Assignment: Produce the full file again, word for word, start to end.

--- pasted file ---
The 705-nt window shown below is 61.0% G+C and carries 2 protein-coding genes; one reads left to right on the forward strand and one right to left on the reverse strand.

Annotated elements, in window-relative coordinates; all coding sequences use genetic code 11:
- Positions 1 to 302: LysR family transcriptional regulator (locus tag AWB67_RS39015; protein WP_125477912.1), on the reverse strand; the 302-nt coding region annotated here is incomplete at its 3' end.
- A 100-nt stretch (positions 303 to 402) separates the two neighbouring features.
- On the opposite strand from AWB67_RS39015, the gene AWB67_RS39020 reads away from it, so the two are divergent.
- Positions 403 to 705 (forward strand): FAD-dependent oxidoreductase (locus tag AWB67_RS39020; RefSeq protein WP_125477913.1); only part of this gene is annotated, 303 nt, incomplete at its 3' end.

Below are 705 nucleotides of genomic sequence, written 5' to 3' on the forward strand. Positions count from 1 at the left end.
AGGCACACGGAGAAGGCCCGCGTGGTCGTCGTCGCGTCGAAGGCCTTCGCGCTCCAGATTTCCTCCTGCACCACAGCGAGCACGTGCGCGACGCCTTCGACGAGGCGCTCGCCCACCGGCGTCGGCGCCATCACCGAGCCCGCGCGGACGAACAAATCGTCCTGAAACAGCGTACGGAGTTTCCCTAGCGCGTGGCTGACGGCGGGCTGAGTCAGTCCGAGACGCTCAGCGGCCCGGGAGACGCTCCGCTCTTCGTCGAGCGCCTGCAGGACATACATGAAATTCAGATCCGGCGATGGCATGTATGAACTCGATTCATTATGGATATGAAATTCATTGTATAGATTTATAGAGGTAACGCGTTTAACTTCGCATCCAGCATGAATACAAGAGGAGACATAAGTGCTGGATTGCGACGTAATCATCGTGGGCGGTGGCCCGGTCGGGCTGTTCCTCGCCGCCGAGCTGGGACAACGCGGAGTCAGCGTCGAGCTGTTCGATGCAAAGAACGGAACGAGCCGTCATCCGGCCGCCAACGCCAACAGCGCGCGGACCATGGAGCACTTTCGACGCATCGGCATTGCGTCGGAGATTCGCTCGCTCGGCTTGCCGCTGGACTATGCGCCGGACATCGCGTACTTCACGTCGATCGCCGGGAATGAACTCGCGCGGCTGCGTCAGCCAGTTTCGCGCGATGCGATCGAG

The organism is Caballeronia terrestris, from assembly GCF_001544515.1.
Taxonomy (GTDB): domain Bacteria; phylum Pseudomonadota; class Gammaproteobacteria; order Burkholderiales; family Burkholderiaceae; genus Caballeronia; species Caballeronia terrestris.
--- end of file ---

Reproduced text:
The 705-nt window shown below is 61.0% G+C and carries 2 protein-coding genes; one reads left to right on the forward strand and one right to left on the reverse strand.

Annotated elements, in window-relative coordinates; all coding sequences use genetic code 11:
- Positions 1 to 302: LysR family transcriptional regulator (locus tag AWB67_RS39015; protein WP_125477912.1), on the reverse strand; the 302-nt coding region annotated here is incomplete at its 3' end.
- A 100-nt stretch (positions 303 to 402) separates the two neighbouring features.
- On the opposite strand from AWB67_RS39015, the gene AWB67_RS39020 reads away from it, so the two are divergent.
- Positions 403 to 705 (forward strand): FAD-dependent oxidoreductase (locus tag AWB67_RS39020; RefSeq protein WP_125477913.1); only part of this gene is annotated, 303 nt, incomplete at its 3' end.

Below are 705 nucleotides of genomic sequence, written 5' to 3' on the forward strand. Positions count from 1 at the left end.
AGGCACACGGAGAAGGCCCGCGTGGTCGTCGTCGCGTCGAAGGCCTTCGCGCTCCAGATTTCCTCCTGCACCACAGCGAGCACGTGCGCGACGCCTTCGACGAGGCGCTCGCCCACCGGCGTCGGCGCCATCACCGAGCCCGCGCGGACGAACAAATCGTCCTGAAACAGCGTACGGAGTTTCCCTAGCGCGTGGCTGACGGCGGGCTGAGTCAGTCCGAGACGCTCAGCGGCCCGGGAGACGCTCCGCTCTTCGTCGAGCGCCTGCAGGACATACATGAAATTCAGATCCGGCGATGGCATGTATGAACTCGATTCATTATGGATATGAAATTCATTGTATAGATTTATAGAGGTAACGCGTTTAACTTCGCATCCAGCATGAATACAAGAGGAGACATAAGTGCTGGATTGCGACGTAATCATCGTGGGCGGTGGCCCGGTCGGGCTGTTCCTCGCCGCCGAGCTGGGACAACGCGGAGTCAGCGTCGAGCTGTTCGATGCAAAGAACGGAACGAGCCGTCATCCGGCCGCCAACGCCAACAGCGCGCGGACCATGGAGCACTTTCGACGCATCGGCATTGCGTCGGAGATTCGCTCGCTCGGCTTGCCGCTGGACTATGCGCCGGACATCGCGTACTTCACGTCGATCGCCGGGAATGAACTCGCGCGGCTGCGTCAGCCAGTTTCGCGCGATGCGATCGAG

The organism is Caballeronia terrestris, from assembly GCF_001544515.1.
Taxonomy (GTDB): domain Bacteria; phylum Pseudomonadota; class Gammaproteobacteria; order Burkholderiales; family Burkholderiaceae; genus Caballeronia; species Caballeronia terrestris.